PARIS — Satellite fleet operator Russian Satellite Communications Co. (RSCC) has ordered two telecommunications spacecraft from Europe’s Astrium Satellites, including one to replace a spacecraft lost in mid-2011 in a launch failure, as part of a planned nine-satellite expansion, RSCC and Astrium said March 27.
Moscow-based RSCC is using the insurance claim from the loss of its Express-AM4 satellite last August to finance a replacement spacecraft, called Express-AM4R. Astrium has agreed to deliver the replacement satellite — to carry 36 C-band, 28 Ku-band, three L-band and two Ka-band transponders — within 26 months, in time for a launch in early 2014.
Express-AM4R will operate at 80 degrees east in geostationary orbit.
RSCC Chief Financial Officer Denis Pivnyuk said that because Express-AM4R is a carbon copy of the lost Express-AM4, the company is hopeful that Astrium will be able to accelerate the schedule to permit a launch in 2013.
In a March 27 statement in response to Space News inquiries, RSCC confirmed that the contracted delivery schedule for AM4R is 26 months but said “as we know from experience … Astrium often fulfills its work ahead of schedule.”
Express-AM4 was launched into a useless orbit in August following a failure of the upper stage of a Russian Proton rocket. After spending several months evaluating salvage options, the Russian government agreed with Astrium to direct the satellite into a controlled atmospheric re-entry over the Pacific Ocean to remove it as a threat to other satellites. The destructive re-entry was conducted March 25.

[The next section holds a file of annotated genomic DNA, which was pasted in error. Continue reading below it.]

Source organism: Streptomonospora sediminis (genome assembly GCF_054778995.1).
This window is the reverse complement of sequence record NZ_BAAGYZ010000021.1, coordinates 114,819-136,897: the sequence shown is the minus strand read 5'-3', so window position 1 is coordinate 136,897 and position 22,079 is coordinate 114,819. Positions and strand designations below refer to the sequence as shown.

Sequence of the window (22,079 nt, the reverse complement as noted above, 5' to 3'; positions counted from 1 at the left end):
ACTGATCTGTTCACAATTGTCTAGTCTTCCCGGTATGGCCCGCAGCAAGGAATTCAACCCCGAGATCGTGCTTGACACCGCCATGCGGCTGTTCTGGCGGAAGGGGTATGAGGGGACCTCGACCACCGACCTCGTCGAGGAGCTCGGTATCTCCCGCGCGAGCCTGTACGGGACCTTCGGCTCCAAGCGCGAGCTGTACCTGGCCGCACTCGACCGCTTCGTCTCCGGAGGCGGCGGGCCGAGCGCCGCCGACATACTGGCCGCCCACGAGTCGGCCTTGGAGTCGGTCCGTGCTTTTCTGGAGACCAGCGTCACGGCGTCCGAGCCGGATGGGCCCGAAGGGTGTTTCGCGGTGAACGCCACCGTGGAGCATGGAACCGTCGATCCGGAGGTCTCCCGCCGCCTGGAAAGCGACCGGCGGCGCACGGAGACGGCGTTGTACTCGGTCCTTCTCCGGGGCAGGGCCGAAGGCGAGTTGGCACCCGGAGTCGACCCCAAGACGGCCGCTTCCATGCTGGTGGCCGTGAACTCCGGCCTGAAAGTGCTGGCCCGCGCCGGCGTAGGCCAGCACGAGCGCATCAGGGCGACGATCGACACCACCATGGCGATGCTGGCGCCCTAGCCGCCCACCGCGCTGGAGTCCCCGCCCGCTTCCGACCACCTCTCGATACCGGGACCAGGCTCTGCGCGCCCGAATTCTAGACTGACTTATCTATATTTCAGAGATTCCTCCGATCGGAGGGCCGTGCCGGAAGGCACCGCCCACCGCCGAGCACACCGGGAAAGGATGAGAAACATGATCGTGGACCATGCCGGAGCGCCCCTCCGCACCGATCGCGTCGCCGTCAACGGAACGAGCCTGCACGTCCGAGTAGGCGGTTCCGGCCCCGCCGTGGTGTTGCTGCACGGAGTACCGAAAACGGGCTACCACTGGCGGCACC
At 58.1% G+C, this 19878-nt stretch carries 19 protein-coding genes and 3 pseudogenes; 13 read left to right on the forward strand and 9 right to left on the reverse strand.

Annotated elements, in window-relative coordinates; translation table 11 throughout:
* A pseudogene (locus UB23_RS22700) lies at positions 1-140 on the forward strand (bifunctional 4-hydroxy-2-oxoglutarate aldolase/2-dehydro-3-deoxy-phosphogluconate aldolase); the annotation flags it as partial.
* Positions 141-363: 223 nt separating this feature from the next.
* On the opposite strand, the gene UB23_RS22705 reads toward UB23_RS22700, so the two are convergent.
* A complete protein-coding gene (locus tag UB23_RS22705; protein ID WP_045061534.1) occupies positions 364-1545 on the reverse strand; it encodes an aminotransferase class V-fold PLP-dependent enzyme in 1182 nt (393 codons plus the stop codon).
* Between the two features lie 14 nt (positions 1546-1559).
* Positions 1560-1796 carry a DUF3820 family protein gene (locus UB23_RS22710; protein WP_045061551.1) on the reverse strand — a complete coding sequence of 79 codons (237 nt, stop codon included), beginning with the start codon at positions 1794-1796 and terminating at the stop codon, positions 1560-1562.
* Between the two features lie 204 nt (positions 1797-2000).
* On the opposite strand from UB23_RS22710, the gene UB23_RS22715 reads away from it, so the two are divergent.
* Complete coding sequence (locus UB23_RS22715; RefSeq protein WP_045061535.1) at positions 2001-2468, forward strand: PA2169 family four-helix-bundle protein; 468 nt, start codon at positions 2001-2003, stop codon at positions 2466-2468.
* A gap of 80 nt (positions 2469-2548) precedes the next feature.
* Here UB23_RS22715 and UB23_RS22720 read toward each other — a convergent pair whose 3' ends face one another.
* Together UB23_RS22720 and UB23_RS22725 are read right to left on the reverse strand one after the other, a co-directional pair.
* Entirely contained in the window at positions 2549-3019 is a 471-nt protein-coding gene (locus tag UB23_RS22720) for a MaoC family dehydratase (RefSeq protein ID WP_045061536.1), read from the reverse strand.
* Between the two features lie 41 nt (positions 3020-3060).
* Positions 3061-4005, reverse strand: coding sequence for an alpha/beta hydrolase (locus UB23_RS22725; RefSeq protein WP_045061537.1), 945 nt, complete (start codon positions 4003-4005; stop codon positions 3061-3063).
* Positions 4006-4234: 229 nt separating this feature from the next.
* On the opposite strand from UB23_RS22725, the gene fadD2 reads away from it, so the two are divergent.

Express-AM7, to be launched in 2014, will operate at 40 degrees east and will carry 36 Ku-band, 24 C-band and two L-band transponders. Like Express-AM4R it will use Astrium’s Eurostar 3000 satellite frame and will provide 16 kilowatts to its payload at the end of a planned 15-year service life. It is expected to weigh 5,700 kilograms at launch.
In its statement, RSCC said an advance payment for the Express-AM7 work was made March 19. “In the coming weeks, we are planning a call for tender to select the loan facility provider,” RSCC said. Express-AM7 is expected to include a guarantee for much of the bank financing provided by France’s export-credit agency, Coface.
In March 15 comments at the Satellite 2012 conference in Washington organized by Access Intelligence LLC, Pivnyuk said RSCC is planning the launch of nine satellites to replace existing capacity and to expand its coverage. One of these nine satellites — Express-AM9 — has yet to be financed. He said the financing should be completed by the end of this year.
For the eight others, the company is buying satellite hardware from multiple suppliers, including ISS Reshetnev of Russia, MDA Corp. of Canada, and Thales Alenia Space of France and Italy, in addition to Astrium Satellites.
“The goal of our expansion is to provide redundancy and resiliency to our fleet,” Pivnyuk said. “We project a huge growth in demand [in Russia] by 2020, so we will be growing organically without M&A [mergers and acquisitions]. We are gradually migrating from a wholesale supplier to one providing end-to-end solutions to customers. As an example of the potential, we have 9 million households covered from our satellites at 36 degrees and 56 degrees east, out of a total of 70 million households in Russia.”
The 36 degrees east position is being developed with fleet operator Eutelsat of Paris.